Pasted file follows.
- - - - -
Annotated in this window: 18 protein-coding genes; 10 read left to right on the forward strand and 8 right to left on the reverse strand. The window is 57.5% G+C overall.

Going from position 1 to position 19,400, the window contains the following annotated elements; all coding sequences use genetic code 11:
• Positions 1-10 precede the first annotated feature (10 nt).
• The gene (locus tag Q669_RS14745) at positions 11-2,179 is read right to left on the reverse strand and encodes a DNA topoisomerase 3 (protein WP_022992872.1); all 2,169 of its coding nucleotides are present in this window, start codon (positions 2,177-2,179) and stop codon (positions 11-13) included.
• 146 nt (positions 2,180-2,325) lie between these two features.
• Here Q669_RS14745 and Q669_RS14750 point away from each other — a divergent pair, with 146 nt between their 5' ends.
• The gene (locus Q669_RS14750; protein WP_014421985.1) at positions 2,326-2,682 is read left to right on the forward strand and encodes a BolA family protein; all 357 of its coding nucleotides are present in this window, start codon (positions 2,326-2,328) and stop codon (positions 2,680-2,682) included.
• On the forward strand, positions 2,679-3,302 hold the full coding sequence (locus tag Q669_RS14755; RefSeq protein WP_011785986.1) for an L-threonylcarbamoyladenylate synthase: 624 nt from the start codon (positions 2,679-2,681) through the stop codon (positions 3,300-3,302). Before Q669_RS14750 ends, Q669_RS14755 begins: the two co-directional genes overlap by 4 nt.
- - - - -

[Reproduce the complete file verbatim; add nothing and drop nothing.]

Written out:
Annotated in this window: 18 protein-coding genes; 10 read left to right on the forward strand and 8 right to left on the reverse strand. The window is 57.5% G+C overall.

Going from position 1 to position 19,400, the window contains the following annotated elements; all coding sequences use genetic code 11:
• Positions 1-10 precede the first annotated feature (10 nt).
• The gene (locus tag Q669_RS14745) at positions 11-2,179 is read right to left on the reverse strand and encodes a DNA topoisomerase 3 (protein WP_022992872.1); all 2,169 of its coding nucleotides are present in this window, start codon (positions 2,177-2,179) and stop codon (positions 11-13) included.
• 146 nt (positions 2,180-2,325) lie between these two features.
• Here Q669_RS14745 and Q669_RS14750 point away from each other — a divergent pair, with 146 nt between their 5' ends.
• The gene (locus Q669_RS14750; protein WP_014421985.1) at positions 2,326-2,682 is read left to right on the forward strand and encodes a BolA family protein; all 357 of its coding nucleotides are present in this window, start codon (positions 2,326-2,328) and stop codon (positions 2,680-2,682) included.
• On the forward strand, positions 2,679-3,302 hold the full coding sequence (locus tag Q669_RS14755; RefSeq protein WP_011785986.1) for an L-threonylcarbamoyladenylate synthase: 624 nt from the start codon (positions 2,679-2,681) through the stop codon (positions 3,300-3,302). Before Q669_RS14750 ends, Q669_RS14755 begins: the two co-directional genes overlap by 4 nt.